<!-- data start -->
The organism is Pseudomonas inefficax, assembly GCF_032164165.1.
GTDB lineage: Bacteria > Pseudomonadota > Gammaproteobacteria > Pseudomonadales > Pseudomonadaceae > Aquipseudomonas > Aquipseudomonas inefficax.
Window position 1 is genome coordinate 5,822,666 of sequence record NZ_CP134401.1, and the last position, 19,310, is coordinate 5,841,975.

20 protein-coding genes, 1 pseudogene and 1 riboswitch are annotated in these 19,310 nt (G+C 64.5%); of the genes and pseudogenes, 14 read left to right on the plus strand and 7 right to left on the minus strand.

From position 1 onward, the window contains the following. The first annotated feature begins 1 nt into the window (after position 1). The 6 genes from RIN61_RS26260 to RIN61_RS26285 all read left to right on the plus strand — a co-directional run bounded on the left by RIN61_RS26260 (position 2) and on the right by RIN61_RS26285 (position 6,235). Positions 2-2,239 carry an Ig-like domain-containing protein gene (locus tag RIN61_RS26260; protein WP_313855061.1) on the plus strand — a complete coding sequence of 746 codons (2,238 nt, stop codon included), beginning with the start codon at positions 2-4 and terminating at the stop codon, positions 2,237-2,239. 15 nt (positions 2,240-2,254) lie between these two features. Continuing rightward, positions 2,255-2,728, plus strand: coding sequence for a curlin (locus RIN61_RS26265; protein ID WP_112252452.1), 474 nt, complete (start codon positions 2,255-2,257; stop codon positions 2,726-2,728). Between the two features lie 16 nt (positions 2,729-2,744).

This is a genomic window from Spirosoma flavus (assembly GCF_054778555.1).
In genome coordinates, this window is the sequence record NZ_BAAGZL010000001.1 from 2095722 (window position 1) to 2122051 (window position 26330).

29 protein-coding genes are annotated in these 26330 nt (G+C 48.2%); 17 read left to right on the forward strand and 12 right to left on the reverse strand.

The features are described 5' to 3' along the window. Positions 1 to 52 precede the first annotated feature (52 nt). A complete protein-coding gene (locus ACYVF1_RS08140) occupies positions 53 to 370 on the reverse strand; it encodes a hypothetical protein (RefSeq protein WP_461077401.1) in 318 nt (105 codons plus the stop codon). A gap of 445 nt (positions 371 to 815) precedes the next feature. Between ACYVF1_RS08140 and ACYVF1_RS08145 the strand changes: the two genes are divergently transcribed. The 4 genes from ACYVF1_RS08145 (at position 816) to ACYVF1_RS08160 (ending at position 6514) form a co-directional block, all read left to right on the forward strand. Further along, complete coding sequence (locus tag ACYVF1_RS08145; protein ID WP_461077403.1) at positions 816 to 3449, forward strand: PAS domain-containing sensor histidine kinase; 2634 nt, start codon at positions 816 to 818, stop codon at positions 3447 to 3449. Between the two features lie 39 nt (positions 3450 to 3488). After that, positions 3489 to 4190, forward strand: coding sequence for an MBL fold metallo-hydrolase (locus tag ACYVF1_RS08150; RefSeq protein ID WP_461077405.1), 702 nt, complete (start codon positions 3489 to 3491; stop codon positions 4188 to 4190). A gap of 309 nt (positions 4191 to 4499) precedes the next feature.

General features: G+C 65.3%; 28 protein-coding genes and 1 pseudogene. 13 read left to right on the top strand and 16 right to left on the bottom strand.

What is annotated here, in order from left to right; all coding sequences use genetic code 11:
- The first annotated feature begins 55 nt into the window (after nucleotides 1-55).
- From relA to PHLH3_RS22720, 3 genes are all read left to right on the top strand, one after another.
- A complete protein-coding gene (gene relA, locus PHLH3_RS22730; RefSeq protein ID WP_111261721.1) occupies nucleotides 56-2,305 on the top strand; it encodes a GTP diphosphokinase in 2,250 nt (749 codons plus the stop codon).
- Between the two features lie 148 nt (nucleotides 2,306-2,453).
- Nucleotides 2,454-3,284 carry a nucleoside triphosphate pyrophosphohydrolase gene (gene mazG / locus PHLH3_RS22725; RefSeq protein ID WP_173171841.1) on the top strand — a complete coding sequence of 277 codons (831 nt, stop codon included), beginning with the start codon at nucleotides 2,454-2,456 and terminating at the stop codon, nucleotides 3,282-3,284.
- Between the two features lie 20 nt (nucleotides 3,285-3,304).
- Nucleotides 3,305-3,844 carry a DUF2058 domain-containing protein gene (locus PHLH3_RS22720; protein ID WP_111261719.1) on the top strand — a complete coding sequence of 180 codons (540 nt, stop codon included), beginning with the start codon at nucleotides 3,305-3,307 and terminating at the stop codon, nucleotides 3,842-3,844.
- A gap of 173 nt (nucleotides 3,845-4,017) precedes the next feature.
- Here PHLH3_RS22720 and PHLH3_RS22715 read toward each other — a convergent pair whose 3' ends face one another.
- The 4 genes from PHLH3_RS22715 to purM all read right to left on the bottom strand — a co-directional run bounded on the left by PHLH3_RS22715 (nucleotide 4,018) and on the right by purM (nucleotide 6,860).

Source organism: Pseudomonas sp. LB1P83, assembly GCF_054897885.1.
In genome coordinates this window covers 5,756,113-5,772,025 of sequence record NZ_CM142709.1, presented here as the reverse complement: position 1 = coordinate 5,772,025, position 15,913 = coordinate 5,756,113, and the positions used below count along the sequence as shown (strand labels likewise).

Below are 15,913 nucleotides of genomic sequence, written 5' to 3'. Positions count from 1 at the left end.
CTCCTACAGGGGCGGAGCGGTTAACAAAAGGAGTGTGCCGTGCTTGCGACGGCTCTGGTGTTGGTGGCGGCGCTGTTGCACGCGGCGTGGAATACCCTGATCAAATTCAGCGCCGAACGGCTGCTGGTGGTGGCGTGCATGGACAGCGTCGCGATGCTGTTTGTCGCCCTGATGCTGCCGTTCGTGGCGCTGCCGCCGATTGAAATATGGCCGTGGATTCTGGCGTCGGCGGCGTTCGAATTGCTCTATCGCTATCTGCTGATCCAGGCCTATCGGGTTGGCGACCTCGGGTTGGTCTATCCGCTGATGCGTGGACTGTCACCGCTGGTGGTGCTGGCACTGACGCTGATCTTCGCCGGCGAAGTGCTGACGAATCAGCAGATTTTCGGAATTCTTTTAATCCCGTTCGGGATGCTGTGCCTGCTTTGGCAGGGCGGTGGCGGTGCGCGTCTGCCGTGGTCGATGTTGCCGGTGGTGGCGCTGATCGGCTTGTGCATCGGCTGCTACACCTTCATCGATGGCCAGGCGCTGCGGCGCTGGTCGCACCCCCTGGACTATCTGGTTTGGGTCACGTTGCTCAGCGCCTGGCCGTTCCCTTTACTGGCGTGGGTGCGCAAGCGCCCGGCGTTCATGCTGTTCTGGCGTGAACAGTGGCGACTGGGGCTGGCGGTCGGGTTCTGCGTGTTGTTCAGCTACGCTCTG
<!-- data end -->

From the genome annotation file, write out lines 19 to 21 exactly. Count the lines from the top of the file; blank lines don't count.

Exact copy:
- A gap of 173 nt (nucleotides 3,845-4,017) precedes the next feature.
- Here PHLH3_RS22720 and PHLH3_RS22715 read toward each other — a convergent pair whose 3' ends face one another.
- The 4 genes from PHLH3_RS22715 to purM all read right to left on the bottom strand — a co-directional run bounded on the left by PHLH3_RS22715 (nucleotide 4,018) and on the right by purM (nucleotide 6,860).